I guess we can approximate. I'm going to do my best to underestimate at each step, and so give a minimum radius for the impact with the ground.
Suppose it's 5 Mg, 1 meter squared cross section. At 50 km, it's going to encounter 1 gram of air (a bit more really, but close enough) every meter it falls. Lets get a lower bound by assuming the air particles slam into it so hard they get stuck, and just add to the mass (and so keeping as much energy as possible in the impactor.) So over 1 meter, its mass increases by 1 gram, and (using Newton to keep this simple) it's speed drops by just about 1.2 m/s, which represents the transfer of 3.6 TJ. This is, give or take, about a million times as much energy as it would take to vaporize 5 Mg of iron. So we know it's exploded by this point. (We could now make things totally circular and point out that a super high momentum plasma object would not have any elastic response to air and so simply soak it up as it went along, to justify our first assumption that the air molecules just get stuck in it.) Let's assume that it makes it this far before vaporizing however, so we have a 1 meter cross section high density plasma cloud, heading straight down at 60 Mm/s, 50 Km above the Earth's surface.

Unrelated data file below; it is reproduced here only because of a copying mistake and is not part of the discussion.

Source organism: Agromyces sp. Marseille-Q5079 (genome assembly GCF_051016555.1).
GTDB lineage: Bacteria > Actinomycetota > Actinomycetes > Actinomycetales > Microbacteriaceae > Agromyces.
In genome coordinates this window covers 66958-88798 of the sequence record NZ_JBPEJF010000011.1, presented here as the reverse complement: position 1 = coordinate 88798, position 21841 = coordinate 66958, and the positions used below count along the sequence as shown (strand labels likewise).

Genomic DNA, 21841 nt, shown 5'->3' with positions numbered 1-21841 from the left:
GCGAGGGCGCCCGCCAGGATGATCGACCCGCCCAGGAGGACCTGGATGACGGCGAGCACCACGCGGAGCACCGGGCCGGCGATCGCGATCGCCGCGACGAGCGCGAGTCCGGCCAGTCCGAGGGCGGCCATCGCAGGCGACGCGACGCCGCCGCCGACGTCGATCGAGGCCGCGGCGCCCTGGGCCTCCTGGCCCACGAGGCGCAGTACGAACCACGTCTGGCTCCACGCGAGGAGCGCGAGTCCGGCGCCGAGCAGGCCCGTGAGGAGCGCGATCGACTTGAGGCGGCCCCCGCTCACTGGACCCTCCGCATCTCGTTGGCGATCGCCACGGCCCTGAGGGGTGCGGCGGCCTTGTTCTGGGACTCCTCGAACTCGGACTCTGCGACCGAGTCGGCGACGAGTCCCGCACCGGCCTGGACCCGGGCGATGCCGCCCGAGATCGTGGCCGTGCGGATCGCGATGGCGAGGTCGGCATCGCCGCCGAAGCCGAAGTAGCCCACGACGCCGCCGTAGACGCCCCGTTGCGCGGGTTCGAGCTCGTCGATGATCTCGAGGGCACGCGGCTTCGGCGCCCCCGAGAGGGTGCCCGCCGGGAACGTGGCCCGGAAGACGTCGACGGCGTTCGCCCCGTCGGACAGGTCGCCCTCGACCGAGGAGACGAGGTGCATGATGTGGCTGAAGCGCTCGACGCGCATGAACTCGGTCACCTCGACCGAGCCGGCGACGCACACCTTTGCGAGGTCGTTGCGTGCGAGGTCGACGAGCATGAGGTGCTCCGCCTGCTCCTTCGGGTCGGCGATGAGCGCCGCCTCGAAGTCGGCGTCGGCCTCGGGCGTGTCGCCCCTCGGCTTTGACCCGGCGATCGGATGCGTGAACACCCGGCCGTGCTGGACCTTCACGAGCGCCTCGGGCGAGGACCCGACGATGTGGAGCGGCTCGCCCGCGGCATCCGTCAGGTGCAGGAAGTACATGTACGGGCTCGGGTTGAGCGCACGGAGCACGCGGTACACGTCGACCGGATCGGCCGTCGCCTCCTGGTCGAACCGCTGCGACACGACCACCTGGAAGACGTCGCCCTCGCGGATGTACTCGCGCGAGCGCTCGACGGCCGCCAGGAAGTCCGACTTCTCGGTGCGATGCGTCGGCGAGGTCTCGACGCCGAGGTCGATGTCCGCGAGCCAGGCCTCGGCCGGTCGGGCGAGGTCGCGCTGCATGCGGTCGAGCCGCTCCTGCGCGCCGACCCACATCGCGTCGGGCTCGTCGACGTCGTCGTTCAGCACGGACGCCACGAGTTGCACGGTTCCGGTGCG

Let's assume a constant density of 1 gram/m3 for air for the next 10 Km. That means it will pick up 10 Kg of mass, and so slow to about 58,823 Km/s and have a total energy transfer of at least 3.495*1016 J from the original mass's kinetic energy. There's really no where else for that energy to go but to heat up the object even more, so should have a temperature of 1.56*1010 and correspondingly should have an internal pressure of 1.8*1011 ATMs. I'm simply not sure how to relate that to its rate of expansion, so here's our biggest approximation yet: I'm going to assume the density of the plasma object is uniform, then divide the pressure by 100 and assume the edge of the plasma cloud is accelerating as if acted on by that much force over 1 decimeter. Reversing the energy calculations suggests that it is now expanding outwards at 19 km/s, roughly 1/3000th of its current speed. A 1 meter cross section cylinder has a radius of 0.564 m. The next 3 km are therefore going to see an increase of at least 1 meter in radius, giving us a new cross section of at least 7.68 m2. I cannot see any reason why the expansion of a uniform object under pressure in a relative vacuum (a ratio of 1011 makes the Earth's atmosphere effectively a vacuum by comparison) could not be done by integrating the internal pressure as an acceleration on the outermost material and maintained uniformity, but IANAP so I divided by 100 and applied it only over a small portion of the distance I was hoping for.